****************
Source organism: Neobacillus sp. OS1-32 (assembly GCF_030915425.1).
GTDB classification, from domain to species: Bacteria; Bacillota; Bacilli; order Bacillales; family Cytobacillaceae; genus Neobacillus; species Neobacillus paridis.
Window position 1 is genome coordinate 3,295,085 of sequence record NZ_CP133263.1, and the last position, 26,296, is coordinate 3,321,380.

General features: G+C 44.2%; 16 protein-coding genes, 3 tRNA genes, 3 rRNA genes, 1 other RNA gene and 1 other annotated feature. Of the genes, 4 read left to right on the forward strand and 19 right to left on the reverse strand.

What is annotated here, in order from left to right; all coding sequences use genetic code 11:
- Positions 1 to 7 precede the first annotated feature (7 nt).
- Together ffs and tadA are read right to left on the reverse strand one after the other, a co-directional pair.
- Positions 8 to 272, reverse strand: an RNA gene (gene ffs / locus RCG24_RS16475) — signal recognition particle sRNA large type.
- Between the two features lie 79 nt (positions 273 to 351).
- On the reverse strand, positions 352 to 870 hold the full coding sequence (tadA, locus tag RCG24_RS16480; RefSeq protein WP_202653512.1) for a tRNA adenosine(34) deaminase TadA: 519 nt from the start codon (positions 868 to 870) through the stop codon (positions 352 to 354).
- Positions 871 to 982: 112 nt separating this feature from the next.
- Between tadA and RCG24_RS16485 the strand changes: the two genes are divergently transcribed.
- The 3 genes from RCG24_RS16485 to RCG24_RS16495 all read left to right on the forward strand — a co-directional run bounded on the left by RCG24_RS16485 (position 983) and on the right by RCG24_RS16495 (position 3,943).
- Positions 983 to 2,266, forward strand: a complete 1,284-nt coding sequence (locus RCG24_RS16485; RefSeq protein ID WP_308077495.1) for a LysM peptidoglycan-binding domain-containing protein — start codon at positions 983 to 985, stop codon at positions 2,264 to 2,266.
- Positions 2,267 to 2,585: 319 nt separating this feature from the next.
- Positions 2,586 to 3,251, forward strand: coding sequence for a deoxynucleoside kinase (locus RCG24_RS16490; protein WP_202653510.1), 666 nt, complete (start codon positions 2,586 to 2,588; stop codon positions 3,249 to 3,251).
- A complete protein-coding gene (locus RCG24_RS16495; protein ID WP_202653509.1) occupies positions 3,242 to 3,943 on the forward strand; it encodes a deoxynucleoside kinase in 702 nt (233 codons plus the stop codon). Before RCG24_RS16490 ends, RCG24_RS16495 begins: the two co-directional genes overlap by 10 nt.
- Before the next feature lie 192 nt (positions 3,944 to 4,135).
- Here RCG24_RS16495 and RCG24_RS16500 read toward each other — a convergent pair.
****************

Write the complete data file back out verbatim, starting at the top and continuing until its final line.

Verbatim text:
Source organism: Neobacillus sp. OS1-32 (assembly GCF_030915425.1).
GTDB classification, from domain to species: Bacteria; Bacillota; Bacilli; order Bacillales; family Cytobacillaceae; genus Neobacillus; species Neobacillus paridis.
Window position 1 is genome coordinate 3,295,085 of sequence record NZ_CP133263.1, and the last position, 26,296, is coordinate 3,321,380.

General features: G+C 44.2%; 16 protein-coding genes, 3 tRNA genes, 3 rRNA genes, 1 other RNA gene and 1 other annotated feature. Of the genes, 4 read left to right on the forward strand and 19 right to left on the reverse strand.

What is annotated here, in order from left to right; all coding sequences use genetic code 11:
- Positions 1 to 7 precede the first annotated feature (7 nt).
- Together ffs and tadA are read right to left on the reverse strand one after the other, a co-directional pair.
- Positions 8 to 272, reverse strand: an RNA gene (gene ffs / locus RCG24_RS16475) — signal recognition particle sRNA large type.
- Between the two features lie 79 nt (positions 273 to 351).
- On the reverse strand, positions 352 to 870 hold the full coding sequence (tadA, locus tag RCG24_RS16480; RefSeq protein WP_202653512.1) for a tRNA adenosine(34) deaminase TadA: 519 nt from the start codon (positions 868 to 870) through the stop codon (positions 352 to 354).
- Positions 871 to 982: 112 nt separating this feature from the next.
- Between tadA and RCG24_RS16485 the strand changes: the two genes are divergently transcribed.
- The 3 genes from RCG24_RS16485 to RCG24_RS16495 all read left to right on the forward strand — a co-directional run bounded on the left by RCG24_RS16485 (position 983) and on the right by RCG24_RS16495 (position 3,943).
- Positions 983 to 2,266, forward strand: a complete 1,284-nt coding sequence (locus RCG24_RS16485; RefSeq protein ID WP_308077495.1) for a LysM peptidoglycan-binding domain-containing protein — start codon at positions 983 to 985, stop codon at positions 2,264 to 2,266.
- Positions 2,267 to 2,585: 319 nt separating this feature from the next.
- Positions 2,586 to 3,251, forward strand: coding sequence for a deoxynucleoside kinase (locus RCG24_RS16490; protein WP_202653510.1), 666 nt, complete (start codon positions 2,586 to 2,588; stop codon positions 3,249 to 3,251).
- A complete protein-coding gene (locus RCG24_RS16495; protein ID WP_202653509.1) occupies positions 3,242 to 3,943 on the forward strand; it encodes a deoxynucleoside kinase in 702 nt (233 codons plus the stop codon). Before RCG24_RS16490 ends, RCG24_RS16495 begins: the two co-directional genes overlap by 10 nt.
- Before the next feature lie 192 nt (positions 3,944 to 4,135).
- Here RCG24_RS16495 and RCG24_RS16500 read toward each other — a convergent pair.